CPI, the consumer price index, measures the cost of goods and services and how it changes over time. And core CPI excludes energy and food prices, which can be more volatile. By capping hospital prices to CPI, it ensures increases are minimal and provides a ceiling on spiking prices.
However, core CPI rose 4.5% from a year ago, the largest 12-month increase since November 1991, which could dampen the bill's impact if prices continue to rise. Even still, it puts a ceiling on hospital price growth, an arena that previously had no limits.
Although not explicitly stated, the bill attempts to even the power balance between providers and payers, which is hinted at in the Freedman report.
Like much of the U.S., many of Delaware's hospital markets are highly concentrated, making it difficult for insurers to walk away from a hospital system's proposed price increase in a given year, according to that report. Of the six acute adult hospitals in the state, two control more than 80% of the discharges in their service areas in 2018, the report notes.
The third prong of the bill tries to push providers and payers away from fee-for-service reimbursement by mandating how much care must be delivered through alternative payment models.
That aligns with larger industry trends, as the nation's health system is moving toward a system that pays for the quality of services, not the quantity.
Health system ChristianaCare, the state's largest private employer, declined to comment. In an email, the Delaware Healthcare Association, which represents hospitals, said it took no position on the bill.
Did it work in Rhode Island?
Delaware looked to Rhode Island as a model for its effort.
In 2010, Rhode Island implemented a series of what it called "affordability standards" to increase spending in primary care while slowing hospital price increases. Similar to Delaware, Rhode Island bet that the more it spent on primary care, the less it would spend overall on healthcare.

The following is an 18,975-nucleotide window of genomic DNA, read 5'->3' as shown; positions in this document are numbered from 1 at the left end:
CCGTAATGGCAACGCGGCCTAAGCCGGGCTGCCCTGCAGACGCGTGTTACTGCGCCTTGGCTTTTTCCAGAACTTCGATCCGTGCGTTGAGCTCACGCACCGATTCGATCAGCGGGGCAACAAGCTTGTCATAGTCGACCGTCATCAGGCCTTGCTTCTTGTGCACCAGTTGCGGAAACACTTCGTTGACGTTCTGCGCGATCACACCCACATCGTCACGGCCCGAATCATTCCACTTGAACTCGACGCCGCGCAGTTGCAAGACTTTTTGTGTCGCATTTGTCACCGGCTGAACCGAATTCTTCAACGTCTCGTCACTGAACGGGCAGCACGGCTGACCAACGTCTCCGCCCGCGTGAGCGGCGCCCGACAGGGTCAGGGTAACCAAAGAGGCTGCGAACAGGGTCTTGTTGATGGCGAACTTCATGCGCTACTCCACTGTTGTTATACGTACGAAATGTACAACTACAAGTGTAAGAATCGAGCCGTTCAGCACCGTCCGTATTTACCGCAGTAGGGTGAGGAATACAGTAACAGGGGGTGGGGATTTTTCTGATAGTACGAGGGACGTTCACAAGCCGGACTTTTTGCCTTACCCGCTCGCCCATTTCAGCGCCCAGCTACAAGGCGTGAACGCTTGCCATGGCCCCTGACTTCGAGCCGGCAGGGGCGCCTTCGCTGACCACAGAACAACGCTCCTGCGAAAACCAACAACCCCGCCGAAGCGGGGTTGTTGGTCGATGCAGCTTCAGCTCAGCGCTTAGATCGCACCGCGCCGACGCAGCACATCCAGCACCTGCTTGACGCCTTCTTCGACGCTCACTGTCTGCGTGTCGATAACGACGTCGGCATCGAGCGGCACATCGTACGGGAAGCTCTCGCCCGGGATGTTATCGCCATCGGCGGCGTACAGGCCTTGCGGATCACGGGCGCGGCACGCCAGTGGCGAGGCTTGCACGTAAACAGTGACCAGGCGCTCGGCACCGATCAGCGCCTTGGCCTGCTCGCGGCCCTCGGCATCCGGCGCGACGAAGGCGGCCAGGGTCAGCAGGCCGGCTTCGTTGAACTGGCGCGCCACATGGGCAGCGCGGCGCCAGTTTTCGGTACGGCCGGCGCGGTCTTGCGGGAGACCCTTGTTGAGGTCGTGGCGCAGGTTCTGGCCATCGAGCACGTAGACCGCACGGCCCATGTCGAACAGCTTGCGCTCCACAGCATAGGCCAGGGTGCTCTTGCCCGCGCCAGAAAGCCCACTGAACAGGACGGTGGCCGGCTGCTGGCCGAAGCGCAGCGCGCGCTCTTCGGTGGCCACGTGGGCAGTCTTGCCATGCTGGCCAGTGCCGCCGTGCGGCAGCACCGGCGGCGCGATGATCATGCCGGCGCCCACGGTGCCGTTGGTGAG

Compelling evidence suggests the strategy worked.
Researchers found total spending growth decreased without negatively affecting health quality measures, according to study that examined spending over a decade.
"State regulators in Rhode Island achieved among the largest total health care spending changes observed from payment reforms to date," the 2019 research paper in Health Affairs reported.
The study compared spending among a large group of commercially insured Rhode Islanders to a cohort of a similar size, about 38,000 adults, located in other states to serve as the control group. Researchers began comparing the spending between the two groups in the years leading up to the reform and in the years that followed.
The results are striking. The amount spent on care per adult decreased $76 per enrollee compared to the control group, a decline of about 8.1% compared to 2009, before implementation. And Rhode Islanders ended up paying less out of pocket compared to peers in the control group.
Rhode Island didn't start to see the effects until a few years after implementation.
Delaware lawmakers included an amendment that will require them to renew certain aspects of this law before 2027.
"That's one of the challenges with these policies, like politically ... it takes a few years for them to show financial results, so longer term evaluations are really important," Aaron Baum, one of the researchers in the Health Affairs study, said.